• chart paper
Place these “six simple machines” in a box: wheel, lever, pulley, inclined plane, screw, and wedge. Explain to your child that he/she is going to learn about simple machines. Make a chart with the six simple machines drawn and labeled to use as a reminder. Let your child know he/she will investigate simple machines and will find them all around the room. Did he/she know that all machines are made from these six simple machines?
Take the machines out one at a time and share what each does. Talk about how machines cannot work by themselves but need people or power (such as wind, air, electricity, heat) to make them work. Discuss how a machine usually makes work easier for us. Give your child a pencil and paper.
Invite your child to walk around the classroom and find as many simple machines as possible. Ask him/her to draw the items that use the simple machines. Examples: If your child has a block area set up he/she will find many inclined planes; trucks/cars have wheels; the pencil sharpener has a crank and a screw. In addition, keep in mind that furniture has many screws and wedges; toys might be simple machines; scissors are levers and wedges; knives and kitchen utensils we use are wedges; a nail is a wedge. Set a time limit on this activity so your child stays focused and knows he/she needs to get the job completed.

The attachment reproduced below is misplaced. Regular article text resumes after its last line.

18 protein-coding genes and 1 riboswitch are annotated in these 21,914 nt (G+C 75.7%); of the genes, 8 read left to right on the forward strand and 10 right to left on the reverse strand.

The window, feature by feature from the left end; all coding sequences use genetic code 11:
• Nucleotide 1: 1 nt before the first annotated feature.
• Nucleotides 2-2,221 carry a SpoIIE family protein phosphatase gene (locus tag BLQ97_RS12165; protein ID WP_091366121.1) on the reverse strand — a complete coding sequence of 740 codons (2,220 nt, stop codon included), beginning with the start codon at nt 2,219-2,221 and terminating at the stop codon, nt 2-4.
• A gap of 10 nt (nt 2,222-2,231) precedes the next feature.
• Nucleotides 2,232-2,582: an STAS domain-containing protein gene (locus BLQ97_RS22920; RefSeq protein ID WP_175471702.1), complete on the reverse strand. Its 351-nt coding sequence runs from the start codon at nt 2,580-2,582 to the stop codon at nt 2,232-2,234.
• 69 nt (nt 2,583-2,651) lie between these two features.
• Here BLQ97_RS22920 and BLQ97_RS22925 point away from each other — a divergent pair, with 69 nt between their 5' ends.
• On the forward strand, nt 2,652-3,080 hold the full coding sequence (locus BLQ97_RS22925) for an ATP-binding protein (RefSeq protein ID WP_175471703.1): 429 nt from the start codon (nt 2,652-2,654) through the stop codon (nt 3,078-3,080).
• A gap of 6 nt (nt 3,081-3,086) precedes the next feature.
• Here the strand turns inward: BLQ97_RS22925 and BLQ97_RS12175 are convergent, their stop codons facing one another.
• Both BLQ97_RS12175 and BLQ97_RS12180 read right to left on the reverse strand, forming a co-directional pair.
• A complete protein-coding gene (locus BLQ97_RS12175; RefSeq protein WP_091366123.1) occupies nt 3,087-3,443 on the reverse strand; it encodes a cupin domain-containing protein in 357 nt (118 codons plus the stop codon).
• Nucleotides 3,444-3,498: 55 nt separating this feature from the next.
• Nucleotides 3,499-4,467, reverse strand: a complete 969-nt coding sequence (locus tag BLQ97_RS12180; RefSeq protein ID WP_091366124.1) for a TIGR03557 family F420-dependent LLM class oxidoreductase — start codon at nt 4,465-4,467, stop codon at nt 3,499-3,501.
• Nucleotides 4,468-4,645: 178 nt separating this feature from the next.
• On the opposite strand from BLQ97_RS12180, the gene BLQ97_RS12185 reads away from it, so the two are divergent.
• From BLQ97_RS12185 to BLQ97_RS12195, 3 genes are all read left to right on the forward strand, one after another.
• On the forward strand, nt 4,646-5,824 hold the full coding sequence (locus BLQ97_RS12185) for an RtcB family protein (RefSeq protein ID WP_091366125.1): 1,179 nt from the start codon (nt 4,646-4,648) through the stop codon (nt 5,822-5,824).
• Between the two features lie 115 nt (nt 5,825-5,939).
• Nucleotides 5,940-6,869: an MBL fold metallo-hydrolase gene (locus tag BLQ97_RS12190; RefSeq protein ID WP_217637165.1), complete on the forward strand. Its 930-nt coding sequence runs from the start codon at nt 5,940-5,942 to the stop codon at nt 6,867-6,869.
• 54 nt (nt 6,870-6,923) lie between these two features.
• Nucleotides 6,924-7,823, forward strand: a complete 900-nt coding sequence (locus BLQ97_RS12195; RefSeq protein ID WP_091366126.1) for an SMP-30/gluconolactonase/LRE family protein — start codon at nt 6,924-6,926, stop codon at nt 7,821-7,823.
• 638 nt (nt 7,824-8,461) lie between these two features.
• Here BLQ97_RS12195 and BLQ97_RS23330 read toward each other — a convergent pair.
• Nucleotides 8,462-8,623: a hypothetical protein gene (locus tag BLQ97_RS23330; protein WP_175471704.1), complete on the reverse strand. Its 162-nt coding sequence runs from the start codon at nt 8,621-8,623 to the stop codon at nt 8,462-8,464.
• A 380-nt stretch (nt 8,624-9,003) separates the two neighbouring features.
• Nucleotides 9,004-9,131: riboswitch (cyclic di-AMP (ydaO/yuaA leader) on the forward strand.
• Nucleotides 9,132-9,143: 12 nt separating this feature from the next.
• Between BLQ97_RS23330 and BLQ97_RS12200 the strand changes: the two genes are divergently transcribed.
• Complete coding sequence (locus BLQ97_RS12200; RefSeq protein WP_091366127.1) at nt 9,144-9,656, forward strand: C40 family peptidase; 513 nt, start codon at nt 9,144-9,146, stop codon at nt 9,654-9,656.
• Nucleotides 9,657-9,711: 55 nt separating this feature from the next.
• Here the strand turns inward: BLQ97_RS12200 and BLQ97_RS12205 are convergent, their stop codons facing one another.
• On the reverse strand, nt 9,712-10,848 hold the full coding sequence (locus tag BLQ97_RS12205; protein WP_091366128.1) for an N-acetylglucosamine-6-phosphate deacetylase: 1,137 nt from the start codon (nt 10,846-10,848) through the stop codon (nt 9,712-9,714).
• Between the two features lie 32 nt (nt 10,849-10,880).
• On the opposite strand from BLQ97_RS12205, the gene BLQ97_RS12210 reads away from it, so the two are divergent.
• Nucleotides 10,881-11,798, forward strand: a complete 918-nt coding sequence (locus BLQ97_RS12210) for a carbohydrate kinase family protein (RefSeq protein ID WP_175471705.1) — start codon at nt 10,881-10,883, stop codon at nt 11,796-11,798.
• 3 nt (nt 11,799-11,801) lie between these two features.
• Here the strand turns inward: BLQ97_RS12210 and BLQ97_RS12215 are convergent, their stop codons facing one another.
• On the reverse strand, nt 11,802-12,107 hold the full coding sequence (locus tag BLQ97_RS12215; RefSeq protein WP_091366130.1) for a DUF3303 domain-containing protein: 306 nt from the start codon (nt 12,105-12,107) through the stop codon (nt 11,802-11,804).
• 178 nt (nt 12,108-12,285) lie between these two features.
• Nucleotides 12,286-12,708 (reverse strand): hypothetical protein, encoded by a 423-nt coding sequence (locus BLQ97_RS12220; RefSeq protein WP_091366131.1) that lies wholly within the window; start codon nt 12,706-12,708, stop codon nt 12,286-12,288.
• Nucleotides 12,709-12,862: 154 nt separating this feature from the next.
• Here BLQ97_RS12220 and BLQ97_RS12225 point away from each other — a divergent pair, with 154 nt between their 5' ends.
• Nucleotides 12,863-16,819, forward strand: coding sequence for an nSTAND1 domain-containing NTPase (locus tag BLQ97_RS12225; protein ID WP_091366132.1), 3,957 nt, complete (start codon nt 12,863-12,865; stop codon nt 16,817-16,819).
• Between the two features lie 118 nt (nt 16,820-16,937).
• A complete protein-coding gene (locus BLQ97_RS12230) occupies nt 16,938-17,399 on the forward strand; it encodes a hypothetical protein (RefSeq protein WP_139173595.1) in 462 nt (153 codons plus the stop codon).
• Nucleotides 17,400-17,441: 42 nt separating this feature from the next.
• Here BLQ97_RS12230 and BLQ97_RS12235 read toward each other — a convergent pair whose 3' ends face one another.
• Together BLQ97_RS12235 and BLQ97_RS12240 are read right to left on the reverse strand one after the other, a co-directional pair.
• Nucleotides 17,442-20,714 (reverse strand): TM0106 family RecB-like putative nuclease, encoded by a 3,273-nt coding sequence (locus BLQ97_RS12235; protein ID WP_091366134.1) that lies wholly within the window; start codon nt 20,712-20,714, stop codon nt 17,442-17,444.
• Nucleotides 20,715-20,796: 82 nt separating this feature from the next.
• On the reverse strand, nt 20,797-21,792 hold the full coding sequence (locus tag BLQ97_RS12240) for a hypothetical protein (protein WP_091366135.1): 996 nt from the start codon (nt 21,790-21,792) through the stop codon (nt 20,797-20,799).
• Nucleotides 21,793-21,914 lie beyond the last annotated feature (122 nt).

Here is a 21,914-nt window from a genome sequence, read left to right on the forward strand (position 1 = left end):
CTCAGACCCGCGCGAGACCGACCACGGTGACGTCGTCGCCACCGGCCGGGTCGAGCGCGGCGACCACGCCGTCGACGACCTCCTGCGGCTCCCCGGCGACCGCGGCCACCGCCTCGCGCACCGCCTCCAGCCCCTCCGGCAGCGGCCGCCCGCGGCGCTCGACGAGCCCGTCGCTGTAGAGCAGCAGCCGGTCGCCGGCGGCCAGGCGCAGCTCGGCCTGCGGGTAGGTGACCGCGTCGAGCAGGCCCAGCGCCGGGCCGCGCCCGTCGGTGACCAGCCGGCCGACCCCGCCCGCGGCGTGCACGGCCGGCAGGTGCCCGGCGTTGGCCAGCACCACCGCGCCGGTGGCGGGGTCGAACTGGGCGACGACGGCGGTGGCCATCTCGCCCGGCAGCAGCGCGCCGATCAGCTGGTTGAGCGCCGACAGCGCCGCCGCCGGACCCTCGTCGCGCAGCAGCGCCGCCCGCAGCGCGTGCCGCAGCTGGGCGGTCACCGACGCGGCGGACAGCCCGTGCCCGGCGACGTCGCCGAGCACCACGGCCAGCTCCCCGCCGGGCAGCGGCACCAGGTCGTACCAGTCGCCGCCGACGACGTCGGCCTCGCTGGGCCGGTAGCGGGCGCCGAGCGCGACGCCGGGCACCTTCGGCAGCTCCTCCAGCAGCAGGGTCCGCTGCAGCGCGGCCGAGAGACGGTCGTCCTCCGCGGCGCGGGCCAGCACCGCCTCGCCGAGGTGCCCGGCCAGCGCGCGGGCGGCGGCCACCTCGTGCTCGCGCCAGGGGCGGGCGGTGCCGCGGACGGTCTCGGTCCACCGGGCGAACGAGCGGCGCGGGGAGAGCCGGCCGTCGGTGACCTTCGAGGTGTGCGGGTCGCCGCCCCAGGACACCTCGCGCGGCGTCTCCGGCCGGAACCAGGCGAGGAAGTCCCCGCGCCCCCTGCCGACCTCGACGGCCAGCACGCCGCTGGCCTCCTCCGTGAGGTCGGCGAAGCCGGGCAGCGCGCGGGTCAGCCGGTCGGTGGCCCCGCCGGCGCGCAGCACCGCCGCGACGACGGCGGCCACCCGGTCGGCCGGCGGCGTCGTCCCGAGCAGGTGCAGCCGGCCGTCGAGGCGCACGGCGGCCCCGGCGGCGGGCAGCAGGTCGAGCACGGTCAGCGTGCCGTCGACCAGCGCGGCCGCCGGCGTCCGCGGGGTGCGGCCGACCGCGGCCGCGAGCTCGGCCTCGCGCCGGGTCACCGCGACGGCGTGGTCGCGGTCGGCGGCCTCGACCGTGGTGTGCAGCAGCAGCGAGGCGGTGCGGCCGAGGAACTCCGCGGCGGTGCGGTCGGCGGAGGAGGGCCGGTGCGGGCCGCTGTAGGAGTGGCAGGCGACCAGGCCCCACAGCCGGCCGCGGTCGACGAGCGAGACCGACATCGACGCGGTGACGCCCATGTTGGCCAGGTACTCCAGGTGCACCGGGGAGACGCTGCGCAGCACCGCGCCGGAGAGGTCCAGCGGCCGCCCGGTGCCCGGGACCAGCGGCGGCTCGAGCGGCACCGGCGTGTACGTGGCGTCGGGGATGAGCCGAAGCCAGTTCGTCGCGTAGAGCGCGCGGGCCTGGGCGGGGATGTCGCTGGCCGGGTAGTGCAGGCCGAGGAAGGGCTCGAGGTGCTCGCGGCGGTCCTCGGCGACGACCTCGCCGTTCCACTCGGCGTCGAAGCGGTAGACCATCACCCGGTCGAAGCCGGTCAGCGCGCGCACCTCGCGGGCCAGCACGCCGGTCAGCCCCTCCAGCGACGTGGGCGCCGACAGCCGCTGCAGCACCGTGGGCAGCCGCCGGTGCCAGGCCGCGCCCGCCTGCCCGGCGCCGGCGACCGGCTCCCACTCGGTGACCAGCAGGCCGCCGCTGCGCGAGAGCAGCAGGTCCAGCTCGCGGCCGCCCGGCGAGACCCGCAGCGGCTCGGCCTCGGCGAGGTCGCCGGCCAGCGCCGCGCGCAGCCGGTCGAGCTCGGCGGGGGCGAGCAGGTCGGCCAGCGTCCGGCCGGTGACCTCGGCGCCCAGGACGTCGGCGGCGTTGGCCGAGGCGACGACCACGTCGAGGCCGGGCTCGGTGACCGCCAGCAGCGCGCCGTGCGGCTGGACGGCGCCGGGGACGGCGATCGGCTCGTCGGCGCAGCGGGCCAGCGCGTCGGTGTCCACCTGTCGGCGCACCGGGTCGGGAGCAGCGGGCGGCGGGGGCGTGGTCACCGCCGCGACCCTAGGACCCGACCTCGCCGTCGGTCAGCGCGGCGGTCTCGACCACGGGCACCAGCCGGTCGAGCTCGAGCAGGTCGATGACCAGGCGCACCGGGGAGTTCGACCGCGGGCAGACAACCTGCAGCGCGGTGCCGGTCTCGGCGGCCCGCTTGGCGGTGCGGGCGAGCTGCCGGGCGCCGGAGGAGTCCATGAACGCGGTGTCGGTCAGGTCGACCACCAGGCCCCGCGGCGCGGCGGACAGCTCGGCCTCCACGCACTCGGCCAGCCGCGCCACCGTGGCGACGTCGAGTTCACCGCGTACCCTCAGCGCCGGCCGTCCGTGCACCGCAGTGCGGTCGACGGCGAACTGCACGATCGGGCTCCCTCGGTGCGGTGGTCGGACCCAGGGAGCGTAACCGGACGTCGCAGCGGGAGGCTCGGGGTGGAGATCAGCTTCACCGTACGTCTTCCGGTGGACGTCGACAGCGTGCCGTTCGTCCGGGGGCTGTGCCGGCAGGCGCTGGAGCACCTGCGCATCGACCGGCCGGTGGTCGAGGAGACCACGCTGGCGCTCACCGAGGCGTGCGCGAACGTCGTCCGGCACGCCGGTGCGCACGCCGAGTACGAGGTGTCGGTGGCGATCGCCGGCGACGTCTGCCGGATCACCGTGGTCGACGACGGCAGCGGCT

Remember: Children of this age are ready to learn scientific vocabulary and will retain it when it relates to something in their own lives. Be sure to model how to safely use tools. Remember that the greatest cognitive growth happens through discussions, so provide plenty of opportunity for your child to talk through his/her explorations.
Taking things apart to see how they work is an activity all children love. Place a few discarded machines (phone, toaster, alarm clock, tape player, old radio) on a table with pliers and screwdrivers. Encourage your child to take apart the appliances. What simple machines do they find? Make sure to safety-proof all machines before putting them out for your child.